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version control – How do I force "git pull" to overwrite local files?

Posted by: admin February 21, 2020 Leave a comment

Questions:

How do I force an overwrite of local files on a git pull?

The scenario is the following:

  • A team member is modifying the templates for a website we are working on
  • They are adding some images to the images directory (but forgets to add them under source control)
  • They are sending the images by mail, later, to me
  • I’m adding the images under the source control and pushing them to GitHub together with other changes
  • They cannot pull updates from GitHub because Git doesn’t want to overwrite their files.

This is the error I’m getting:

error: Untracked working tree file ‘public/images/icon.gif’ would be overwritten by merge

How do I force Git to overwrite them? The person is a designer – usually, I resolve all the conflicts by hand, so the server has the most recent version that they just need to update on their computer.

How to&Answers:

Important: If you have any local changes, they will be lost. With or without --hard option, any local commits that haven’t been pushed will be lost.[*]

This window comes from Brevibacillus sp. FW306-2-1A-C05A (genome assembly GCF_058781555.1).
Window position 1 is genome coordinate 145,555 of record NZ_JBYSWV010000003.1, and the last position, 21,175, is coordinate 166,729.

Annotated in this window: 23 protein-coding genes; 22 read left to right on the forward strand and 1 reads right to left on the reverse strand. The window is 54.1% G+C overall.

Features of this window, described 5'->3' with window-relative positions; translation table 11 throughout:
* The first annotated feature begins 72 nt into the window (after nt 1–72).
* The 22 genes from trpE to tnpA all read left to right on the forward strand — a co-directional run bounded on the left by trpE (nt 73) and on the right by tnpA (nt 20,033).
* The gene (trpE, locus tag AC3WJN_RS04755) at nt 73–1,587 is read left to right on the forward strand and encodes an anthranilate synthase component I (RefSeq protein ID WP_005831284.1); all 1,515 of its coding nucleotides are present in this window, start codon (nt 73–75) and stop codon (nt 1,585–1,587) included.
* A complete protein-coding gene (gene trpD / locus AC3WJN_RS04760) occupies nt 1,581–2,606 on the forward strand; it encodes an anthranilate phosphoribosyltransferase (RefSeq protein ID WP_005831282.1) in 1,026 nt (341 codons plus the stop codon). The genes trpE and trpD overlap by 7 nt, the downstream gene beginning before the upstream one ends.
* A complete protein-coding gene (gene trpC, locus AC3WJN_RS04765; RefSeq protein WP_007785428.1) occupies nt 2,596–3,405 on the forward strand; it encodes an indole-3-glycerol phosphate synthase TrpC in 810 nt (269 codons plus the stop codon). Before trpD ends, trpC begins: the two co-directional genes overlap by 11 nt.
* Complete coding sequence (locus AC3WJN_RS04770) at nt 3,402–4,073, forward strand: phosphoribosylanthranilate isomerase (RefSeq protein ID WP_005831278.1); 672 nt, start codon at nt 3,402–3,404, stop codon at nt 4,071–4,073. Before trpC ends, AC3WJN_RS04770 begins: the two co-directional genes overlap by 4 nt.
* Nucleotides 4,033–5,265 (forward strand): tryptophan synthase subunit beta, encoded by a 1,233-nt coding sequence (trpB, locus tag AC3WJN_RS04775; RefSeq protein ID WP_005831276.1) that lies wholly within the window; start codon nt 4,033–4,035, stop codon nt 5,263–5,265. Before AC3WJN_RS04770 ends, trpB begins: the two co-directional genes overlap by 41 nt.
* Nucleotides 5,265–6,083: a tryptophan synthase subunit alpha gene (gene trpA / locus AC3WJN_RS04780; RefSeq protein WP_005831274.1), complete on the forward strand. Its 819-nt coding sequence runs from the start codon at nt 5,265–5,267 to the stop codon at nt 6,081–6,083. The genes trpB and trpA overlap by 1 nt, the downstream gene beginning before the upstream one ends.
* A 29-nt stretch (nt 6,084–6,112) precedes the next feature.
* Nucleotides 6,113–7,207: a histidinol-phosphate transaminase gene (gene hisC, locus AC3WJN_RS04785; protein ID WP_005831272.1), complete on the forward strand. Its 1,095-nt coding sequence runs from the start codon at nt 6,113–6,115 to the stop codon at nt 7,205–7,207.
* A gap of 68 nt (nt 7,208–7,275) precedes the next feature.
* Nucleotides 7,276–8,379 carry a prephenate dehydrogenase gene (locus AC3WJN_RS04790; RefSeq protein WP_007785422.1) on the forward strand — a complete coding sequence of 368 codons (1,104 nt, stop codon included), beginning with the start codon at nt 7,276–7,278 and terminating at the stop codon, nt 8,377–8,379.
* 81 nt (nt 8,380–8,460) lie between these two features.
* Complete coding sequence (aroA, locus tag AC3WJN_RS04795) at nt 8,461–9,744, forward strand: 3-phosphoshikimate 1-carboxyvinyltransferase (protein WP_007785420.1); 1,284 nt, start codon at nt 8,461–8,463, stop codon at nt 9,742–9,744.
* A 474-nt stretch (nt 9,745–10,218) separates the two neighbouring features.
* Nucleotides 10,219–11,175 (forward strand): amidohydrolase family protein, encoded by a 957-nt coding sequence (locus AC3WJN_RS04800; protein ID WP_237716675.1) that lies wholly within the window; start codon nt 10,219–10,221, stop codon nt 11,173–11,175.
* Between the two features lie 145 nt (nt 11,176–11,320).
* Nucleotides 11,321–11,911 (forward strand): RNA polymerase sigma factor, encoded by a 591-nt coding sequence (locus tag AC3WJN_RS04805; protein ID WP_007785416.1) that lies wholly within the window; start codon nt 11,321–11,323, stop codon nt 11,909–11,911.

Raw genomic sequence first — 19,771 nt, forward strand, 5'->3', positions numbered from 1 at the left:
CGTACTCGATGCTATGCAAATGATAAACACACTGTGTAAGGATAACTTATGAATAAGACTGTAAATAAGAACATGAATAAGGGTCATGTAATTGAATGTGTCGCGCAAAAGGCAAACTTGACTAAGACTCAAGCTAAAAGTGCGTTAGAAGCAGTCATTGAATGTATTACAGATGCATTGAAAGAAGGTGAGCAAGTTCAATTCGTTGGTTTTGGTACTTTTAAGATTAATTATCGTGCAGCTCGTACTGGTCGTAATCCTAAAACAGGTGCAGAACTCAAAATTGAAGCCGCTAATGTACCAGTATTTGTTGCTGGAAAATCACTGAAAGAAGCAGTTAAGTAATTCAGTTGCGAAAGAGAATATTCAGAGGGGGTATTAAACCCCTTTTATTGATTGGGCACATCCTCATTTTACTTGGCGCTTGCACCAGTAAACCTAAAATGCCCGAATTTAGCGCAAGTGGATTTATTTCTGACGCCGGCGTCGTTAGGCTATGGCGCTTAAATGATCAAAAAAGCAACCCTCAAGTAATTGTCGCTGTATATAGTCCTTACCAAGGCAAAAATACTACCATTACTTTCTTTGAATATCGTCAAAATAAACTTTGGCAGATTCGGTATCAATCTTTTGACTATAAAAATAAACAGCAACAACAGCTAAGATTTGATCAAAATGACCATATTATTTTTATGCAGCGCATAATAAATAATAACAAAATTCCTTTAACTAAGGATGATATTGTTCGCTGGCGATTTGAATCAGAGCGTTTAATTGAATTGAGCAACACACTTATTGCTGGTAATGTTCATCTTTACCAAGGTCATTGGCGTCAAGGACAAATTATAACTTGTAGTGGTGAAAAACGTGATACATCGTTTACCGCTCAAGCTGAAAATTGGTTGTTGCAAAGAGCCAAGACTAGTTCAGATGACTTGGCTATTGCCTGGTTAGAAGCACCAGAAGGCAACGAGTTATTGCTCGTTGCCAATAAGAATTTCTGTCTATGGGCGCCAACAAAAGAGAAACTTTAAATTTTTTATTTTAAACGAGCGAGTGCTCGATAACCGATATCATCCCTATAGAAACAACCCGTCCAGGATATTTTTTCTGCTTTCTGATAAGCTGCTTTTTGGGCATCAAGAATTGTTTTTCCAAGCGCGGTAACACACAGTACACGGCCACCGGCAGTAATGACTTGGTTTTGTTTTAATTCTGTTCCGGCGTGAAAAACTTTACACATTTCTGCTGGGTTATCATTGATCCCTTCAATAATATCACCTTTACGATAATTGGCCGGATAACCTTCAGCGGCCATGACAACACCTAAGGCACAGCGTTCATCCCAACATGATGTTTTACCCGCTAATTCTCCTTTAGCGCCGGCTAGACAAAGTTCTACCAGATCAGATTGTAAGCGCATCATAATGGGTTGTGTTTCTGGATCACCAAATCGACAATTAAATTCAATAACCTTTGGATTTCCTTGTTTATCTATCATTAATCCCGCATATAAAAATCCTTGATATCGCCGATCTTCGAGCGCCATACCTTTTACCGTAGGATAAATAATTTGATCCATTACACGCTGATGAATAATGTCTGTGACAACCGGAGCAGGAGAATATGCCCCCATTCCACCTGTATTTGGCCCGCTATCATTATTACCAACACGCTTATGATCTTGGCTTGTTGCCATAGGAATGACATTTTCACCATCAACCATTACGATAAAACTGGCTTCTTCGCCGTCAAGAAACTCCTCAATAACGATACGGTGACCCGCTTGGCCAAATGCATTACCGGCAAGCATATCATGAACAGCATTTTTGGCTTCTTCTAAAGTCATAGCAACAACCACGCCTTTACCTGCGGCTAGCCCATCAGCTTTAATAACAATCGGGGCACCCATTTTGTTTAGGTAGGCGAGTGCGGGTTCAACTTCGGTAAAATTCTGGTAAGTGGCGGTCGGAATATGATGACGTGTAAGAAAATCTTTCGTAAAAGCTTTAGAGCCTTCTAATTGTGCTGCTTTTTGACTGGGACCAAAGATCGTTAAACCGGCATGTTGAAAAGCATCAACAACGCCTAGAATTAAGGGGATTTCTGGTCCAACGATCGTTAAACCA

If you have any files that are not tracked by Git (e.g. uploaded user content), these files will not be affected.


I think this is the right way:

git fetch --all

Then, you have two options:

git reset --hard origin/master

OR If you are on some other branch:

git reset --hard origin/<branch_name>

Explanation:

git fetch downloads the latest from remote without trying to merge or rebase anything.

Then the git reset resets the master branch to what you just fetched. The --hard option changes all the files in your working tree to match the files in origin/master


Maintain current local commits

[*]: It’s worth noting that it is possible to maintain current local commits by creating a branch from master before resetting:

git checkout master
git branch new-branch-to-save-current-commits
git fetch --all
git reset --hard origin/master

After this, all of the old commits will be kept in new-branch-to-save-current-commits.

Uncommitted changes

Uncommitted changes, however (even staged), will be lost. Make sure to stash and commit anything you need. For that you can run the following:

git stash

And then to reapply these uncommitted changes:

git stash pop

Answer:

Try this:

git reset --hard HEAD
git pull

It should do what you want.

Answer:

WARNING: git clean deletes all your untracked files/directories and can’t be undone.